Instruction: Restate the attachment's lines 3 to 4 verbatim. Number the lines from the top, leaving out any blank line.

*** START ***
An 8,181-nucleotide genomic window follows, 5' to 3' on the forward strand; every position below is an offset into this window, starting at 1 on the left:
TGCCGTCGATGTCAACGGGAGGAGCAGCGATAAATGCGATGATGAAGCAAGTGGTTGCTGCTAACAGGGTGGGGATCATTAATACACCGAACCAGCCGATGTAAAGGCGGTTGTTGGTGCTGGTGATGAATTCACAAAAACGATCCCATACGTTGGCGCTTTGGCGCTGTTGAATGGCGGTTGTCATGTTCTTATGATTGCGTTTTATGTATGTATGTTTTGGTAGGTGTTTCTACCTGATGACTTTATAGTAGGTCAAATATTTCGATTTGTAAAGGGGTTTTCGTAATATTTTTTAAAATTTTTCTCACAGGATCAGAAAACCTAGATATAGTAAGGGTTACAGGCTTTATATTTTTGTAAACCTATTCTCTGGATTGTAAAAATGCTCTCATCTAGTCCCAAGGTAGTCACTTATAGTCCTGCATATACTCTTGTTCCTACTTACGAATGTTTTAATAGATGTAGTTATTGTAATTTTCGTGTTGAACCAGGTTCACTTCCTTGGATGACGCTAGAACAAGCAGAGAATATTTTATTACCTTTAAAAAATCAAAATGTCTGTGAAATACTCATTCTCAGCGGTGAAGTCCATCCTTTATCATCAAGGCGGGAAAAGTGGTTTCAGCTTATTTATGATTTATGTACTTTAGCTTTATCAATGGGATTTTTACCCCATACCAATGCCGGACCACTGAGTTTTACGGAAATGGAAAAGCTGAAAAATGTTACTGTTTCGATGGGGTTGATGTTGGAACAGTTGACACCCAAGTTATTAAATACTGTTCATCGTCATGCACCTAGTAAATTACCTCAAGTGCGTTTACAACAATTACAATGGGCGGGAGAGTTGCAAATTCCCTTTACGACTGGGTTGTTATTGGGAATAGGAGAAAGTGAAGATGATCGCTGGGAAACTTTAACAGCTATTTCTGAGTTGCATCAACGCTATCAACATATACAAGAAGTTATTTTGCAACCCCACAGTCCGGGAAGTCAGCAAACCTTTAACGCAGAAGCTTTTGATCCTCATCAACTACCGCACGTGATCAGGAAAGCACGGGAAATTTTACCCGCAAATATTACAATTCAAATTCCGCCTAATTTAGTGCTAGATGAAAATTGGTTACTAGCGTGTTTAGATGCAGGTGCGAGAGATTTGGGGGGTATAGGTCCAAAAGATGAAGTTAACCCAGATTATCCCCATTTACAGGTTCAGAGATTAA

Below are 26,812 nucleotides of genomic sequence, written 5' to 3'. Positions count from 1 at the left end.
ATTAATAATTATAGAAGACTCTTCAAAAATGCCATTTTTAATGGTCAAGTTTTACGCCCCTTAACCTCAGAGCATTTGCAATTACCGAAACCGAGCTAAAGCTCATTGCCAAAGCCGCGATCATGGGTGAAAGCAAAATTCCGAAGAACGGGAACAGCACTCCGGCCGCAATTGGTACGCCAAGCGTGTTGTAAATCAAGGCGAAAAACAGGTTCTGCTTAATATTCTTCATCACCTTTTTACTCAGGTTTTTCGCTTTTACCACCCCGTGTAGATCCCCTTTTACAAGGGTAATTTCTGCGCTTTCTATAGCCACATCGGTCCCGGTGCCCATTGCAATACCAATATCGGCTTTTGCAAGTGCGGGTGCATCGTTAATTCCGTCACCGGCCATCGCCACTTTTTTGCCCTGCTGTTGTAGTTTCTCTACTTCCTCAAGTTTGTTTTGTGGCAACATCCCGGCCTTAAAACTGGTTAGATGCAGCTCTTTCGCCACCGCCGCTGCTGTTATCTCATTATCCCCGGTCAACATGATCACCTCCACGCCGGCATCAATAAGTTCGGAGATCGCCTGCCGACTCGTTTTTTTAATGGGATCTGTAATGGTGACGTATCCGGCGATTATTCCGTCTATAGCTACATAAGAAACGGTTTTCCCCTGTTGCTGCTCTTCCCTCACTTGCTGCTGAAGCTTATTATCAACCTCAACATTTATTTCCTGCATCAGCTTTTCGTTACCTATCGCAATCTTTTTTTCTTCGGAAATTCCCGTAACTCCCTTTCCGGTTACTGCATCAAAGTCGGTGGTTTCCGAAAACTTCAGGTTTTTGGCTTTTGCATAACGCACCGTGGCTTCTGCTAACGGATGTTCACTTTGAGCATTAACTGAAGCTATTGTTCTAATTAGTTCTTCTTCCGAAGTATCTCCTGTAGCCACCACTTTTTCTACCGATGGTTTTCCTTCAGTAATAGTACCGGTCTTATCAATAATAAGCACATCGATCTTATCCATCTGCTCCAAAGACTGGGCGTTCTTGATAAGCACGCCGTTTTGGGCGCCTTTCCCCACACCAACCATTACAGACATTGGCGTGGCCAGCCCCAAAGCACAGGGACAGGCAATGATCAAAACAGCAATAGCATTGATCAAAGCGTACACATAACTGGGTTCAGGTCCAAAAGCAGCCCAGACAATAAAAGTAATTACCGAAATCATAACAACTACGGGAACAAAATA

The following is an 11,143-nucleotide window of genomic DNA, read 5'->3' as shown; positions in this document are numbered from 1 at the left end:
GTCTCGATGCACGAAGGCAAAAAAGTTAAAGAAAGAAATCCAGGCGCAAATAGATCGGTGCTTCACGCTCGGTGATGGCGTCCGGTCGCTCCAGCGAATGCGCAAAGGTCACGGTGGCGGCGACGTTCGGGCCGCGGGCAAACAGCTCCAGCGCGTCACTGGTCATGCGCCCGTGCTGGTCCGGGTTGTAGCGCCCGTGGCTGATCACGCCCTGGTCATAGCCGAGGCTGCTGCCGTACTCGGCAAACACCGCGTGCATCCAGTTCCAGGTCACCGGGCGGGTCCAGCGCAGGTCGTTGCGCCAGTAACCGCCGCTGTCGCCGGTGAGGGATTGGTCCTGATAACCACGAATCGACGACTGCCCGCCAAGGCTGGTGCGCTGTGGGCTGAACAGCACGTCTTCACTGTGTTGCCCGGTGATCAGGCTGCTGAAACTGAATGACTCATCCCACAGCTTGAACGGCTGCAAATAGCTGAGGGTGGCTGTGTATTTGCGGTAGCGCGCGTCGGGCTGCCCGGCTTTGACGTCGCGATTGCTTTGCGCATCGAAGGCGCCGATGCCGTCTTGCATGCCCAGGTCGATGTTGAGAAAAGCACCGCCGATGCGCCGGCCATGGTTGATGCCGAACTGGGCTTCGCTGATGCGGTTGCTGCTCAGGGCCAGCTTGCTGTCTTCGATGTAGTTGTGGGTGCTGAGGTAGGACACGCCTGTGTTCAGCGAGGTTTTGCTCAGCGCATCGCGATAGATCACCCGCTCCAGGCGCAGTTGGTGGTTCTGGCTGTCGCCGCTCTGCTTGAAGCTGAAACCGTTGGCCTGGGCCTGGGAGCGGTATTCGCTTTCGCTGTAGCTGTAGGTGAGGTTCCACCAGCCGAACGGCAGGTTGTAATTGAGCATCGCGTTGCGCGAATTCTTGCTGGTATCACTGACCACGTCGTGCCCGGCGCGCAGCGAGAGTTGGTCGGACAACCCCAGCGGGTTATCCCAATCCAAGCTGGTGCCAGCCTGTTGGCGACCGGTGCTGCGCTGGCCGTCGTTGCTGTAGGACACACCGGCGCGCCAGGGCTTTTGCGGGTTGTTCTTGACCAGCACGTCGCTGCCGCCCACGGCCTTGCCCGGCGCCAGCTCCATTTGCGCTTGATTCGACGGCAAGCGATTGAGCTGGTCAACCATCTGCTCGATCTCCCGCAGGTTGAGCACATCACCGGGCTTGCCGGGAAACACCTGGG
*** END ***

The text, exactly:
Below are 26,812 nucleotides of genomic sequence, written 5' to 3'. Positions count from 1 at the left end.
ATTAATAATTATAGAAGACTCTTCAAAAATGCCATTTTTAATGGTCAAGTTTTACGCCCCTTAACCTCAGAGCATTTGCAATTACCGAAACCGAGCTAAAGCTCATTGCCAAAGCCGCGATCATGGGTGAAAGCAAAATTCCGAAGAACGGGAACAGCACTCCGGCCGCAATTGGTACGCCAAGCGTGTTGTAAATCAAGGCGAAAAACAGGTTCTGCTTAATATTCTTCATCACCTTTTTACTCAGGTTTTTCGCTTTTACCACCCCGTGTAGATCCCCTTTTACAAGGGTAATTTCTGCGCTTTCTATAGCCACATCGGTCCCGGTGCCCATTGCAATACCAATATCGGCTTTTGCAAGTGCGGGTGCATCGTTAATTCCGTCACCGGCCATCGCCACTTTTTTGCCCTGCTGTTGTAGTTTCTCTACTTCCTCAAGTTTGTTTTGTGGCAACATCCCGGCCTTAAAACTGGTTAGATGCAGCTCTTTCGCCACCGCCGCTGCTGTTATCTCATTATCCCCGGTCAACATGATCACCTCCACGCCGGCATCAATAAGTTCGGAGATCGCCTGCCGACTCGTTTTTTTAATGGGATCTGTAATGGTGACGTATCCGGCGATTATTCCGTCTATAGCTACATAAGAAACGGTTTTCCCCTGTTGCTGCTCTTCCCTCACTTGCTGCTGAAGCTTATTATCAACCTCAACATTTATTTCCTGCATCAGCTTTTCGTTACCTATCGCAATCTTTTTTTCTTCGGAAATTCCCGTAACTCCCTTTCCGGTTACTGCATCAAAGTCGGTGGTTTCCGAAAACTTCAGGTTTTTGGCTTTTGCATAACGCACCGTGGCTTCTGCTAACGGATGTTCACTTTGAGCATTAACTGAAGCTATTGTTCTAATTAGTTCTTCTTCCGAAGTATCTCCTGTAGCCACCACTTTTTCTACCGATGGTTTTCCTTCAGTAATAGTACCGGTCTTATCAATAATAAGCACATCGATCTTATCCATCTGCTCCAAAGACTGGGCGTTCTTGATAAGCACGCCGTTTTGGGCGCCTTTCCCCACACCAACCATTACAGACATTGGCGTGGCCAGCCCCAAAGCACAGGGACAGGCAATGATCAAAACAGCAATAGCATTGATCAAAGCGTACACATAACTGGGTTCAGGTCCAAAAGCAGCCCAGACAATAAAAGTAATTACCGAAATCATAACAACTACGGGAACAAAATA